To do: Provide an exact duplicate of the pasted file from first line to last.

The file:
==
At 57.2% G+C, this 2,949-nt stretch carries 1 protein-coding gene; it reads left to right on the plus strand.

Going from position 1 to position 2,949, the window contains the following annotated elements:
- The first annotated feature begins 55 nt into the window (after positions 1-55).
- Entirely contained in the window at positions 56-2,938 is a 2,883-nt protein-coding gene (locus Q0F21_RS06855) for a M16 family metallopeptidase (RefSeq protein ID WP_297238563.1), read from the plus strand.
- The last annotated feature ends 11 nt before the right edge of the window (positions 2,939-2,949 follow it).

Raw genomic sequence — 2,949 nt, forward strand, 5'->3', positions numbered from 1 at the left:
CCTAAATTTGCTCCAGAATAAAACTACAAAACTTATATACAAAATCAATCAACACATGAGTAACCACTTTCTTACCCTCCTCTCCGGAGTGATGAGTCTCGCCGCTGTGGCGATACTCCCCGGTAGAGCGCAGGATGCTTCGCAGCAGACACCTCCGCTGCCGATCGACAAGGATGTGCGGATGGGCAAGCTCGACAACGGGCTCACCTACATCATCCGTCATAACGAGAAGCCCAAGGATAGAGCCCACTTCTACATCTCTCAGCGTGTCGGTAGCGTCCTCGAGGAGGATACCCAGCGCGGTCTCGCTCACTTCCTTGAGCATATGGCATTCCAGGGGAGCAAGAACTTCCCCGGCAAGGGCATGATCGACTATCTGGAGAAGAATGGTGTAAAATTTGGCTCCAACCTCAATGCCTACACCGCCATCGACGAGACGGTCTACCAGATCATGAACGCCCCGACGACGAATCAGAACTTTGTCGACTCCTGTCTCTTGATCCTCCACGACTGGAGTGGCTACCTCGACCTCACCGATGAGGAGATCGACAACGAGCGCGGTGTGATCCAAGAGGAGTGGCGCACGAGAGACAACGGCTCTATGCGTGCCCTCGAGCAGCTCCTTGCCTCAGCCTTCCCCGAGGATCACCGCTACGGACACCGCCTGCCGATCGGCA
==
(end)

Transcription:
At 57.2% G+C, this 2,949-nt stretch carries 1 protein-coding gene; it reads left to right on the plus strand.

Going from position 1 to position 2,949, the window contains the following annotated elements:
- The first annotated feature begins 55 nt into the window (after positions 1-55).
- Entirely contained in the window at positions 56-2,938 is a 2,883-nt protein-coding gene (locus Q0F21_RS06855) for a M16 family metallopeptidase (RefSeq protein ID WP_297238563.1), read from the plus strand.
- The last annotated feature ends 11 nt before the right edge of the window (positions 2,939-2,949 follow it).

Raw genomic sequence — 2,949 nt, forward strand, 5'->3', positions numbered from 1 at the left:
CCTAAATTTGCTCCAGAATAAAACTACAAAACTTATATACAAAATCAATCAACACATGAGTAACCACTTTCTTACCCTCCTCTCCGGAGTGATGAGTCTCGCCGCTGTGGCGATACTCCCCGGTAGAGCGCAGGATGCTTCGCAGCAGACACCTCCGCTGCCGATCGACAAGGATGTGCGGATGGGCAAGCTCGACAACGGGCTCACCTACATCATCCGTCATAACGAGAAGCCCAAGGATAGAGCCCACTTCTACATCTCTCAGCGTGTCGGTAGCGTCCTCGAGGAGGATACCCAGCGCGGTCTCGCTCACTTCCTTGAGCATATGGCATTCCAGGGGAGCAAGAACTTCCCCGGCAAGGGCATGATCGACTATCTGGAGAAGAATGGTGTAAAATTTGGCTCCAACCTCAATGCCTACACCGCCATCGACGAGACGGTCTACCAGATCATGAACGCCCCGACGACGAATCAGAACTTTGTCGACTCCTGTCTCTTGATCCTCCACGACTGGAGTGGCTACCTCGACCTCACCGATGAGGAGATCGACAACGAGCGCGGTGTGATCCAAGAGGAGTGGCGCACGAGAGACAACGGCTCTATGCGTGCCCTCGAGCAGCTCCTTGCCTCAGCCTTCCCCGAGGATCACCGCTACGGACACCGCCTGCCGATCGGCA